As more and more photographs and evidence surface, European newspapers on Tuesday weighed in on the repercussions of the Iraqi prisoner abuse scandal on the U.S. and British governments.
London's Financial Times criticized Washington's response and belated apology. The president was slow to apologize last week at first continuing his re-election campaign, the paper observed. He presented himself as ignorant of these most damaging allegations, presiding over an administration in a tailspin over the affair, praising the defense secretary and painting an optimistic picture of progress in handing sovereignty back to Iraqis in just seven weeks. "While the damage is enormous and may be irretrievable," the paper warned, "nothing less than full inquiries will do."
For the Czech paper Respekt, the weakness in the handling of this scandal is that more heads haven't rolled, including that of Defense Minister Donald Rumsfeld who accepted responsibility for the disaster. "The Americans have only one advantage now over Osama Bin Laden," the paper commented, "and that is to tell the truth, implement changes and punish the perpetrators and give the Iraqis real power and not the feeling of sovereignty in June."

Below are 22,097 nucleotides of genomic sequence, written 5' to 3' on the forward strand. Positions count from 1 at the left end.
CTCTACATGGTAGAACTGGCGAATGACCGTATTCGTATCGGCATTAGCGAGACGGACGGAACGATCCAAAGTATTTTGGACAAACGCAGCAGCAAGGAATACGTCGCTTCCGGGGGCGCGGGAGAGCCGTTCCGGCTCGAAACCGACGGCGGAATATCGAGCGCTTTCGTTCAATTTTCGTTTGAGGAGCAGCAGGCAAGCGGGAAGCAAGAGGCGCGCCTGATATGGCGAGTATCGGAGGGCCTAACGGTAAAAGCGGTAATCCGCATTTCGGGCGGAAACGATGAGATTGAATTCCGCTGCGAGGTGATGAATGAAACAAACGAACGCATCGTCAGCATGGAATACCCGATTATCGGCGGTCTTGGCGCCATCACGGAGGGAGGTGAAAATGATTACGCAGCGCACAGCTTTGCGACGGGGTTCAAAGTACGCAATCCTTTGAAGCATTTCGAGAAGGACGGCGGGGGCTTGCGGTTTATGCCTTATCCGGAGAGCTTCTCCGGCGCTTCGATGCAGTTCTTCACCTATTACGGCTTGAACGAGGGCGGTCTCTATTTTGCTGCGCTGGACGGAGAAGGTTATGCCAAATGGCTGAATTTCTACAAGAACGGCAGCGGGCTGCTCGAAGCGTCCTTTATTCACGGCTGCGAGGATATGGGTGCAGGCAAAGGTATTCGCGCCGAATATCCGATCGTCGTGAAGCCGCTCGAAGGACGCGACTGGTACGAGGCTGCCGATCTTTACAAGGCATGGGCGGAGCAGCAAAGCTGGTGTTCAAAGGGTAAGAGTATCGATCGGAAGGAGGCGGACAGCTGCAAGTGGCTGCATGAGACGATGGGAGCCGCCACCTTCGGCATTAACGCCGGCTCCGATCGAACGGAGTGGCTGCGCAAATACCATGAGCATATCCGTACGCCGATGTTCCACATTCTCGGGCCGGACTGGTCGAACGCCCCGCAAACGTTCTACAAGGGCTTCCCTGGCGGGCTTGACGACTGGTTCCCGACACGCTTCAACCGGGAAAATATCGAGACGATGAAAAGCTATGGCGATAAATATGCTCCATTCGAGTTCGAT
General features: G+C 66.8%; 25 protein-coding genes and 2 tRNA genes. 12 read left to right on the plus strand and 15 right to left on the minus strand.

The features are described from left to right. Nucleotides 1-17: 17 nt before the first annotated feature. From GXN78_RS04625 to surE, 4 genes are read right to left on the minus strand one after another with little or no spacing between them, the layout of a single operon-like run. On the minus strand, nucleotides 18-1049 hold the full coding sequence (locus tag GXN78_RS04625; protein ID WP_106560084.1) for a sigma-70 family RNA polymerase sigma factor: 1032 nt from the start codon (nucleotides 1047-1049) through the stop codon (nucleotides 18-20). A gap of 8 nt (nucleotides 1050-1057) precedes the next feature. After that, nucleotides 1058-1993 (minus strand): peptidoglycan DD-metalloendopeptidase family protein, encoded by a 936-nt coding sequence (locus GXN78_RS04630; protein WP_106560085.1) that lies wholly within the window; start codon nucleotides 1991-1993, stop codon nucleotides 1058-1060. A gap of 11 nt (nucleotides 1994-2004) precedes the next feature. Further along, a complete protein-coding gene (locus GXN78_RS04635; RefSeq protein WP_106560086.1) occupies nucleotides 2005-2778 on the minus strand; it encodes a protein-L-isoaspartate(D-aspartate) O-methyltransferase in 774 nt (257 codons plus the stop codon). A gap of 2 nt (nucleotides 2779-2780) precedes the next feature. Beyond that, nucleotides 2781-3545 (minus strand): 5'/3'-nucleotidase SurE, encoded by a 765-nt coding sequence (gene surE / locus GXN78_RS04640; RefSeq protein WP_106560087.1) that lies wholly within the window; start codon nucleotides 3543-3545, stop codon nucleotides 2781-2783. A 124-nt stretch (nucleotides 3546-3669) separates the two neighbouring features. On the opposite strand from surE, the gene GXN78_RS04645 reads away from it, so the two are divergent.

"The U.S. administration is helping al Qaeda in it's propaganda campaign," mocked the Spanish paper El Mundo. "The only explanation for George Bush's blind faith in his defense minister is that the president is trying not to allow the opposition to jump on any sign of disunity in an election campaign," the paper wrote. "The sacking of Rumsfeld is sorely needed," it said, adding that the al Qaeda couldn't ask for a better propaganda campaign to recruit new terrorists.
The Danish paper Jyllands Posten was more critical: "With not much ado and with deep resignation, one must state that the U.S. has lost the war in Iraq." The question now is how and when American forces will withdraw without leaving a completely unmanageable situation that could lead to new bloody conflicts, the paper wrote. "Every form of authority in Iraq representing the lofty ideals of a free and democratic West have been shattered -- not by supporters of Saddam Hussein or Islamic militants -- but by the U.S. itself."
"Until now the role of Great Britain was obvious," said Austrian daily Der Standard: "Washington declares war and London justifies it." According to the paper, the fact that British soldiers behaved no differently from their American counterparts has destroyed the image of the 'Gentlemen' soldiers in Basra who are more polite than the 'Cowyboys' in Baghdad.
The Parisian daily Le Monde was of the opinion that the chaos in Iraq will force Europe to intervene. "If Europe spoke with one voice," the paper maintained, "then the voice of reason would be somewhat audible over the chaos that exists now." However, this means that international engagement for the stabilization of Iraq would also have to be combined with serious efforts at negotiating peace in the Israeli-Palestinian conflict, it argued. "The Europeans have this mess at their doorstep and will feel its shock-waves – therefore they must act."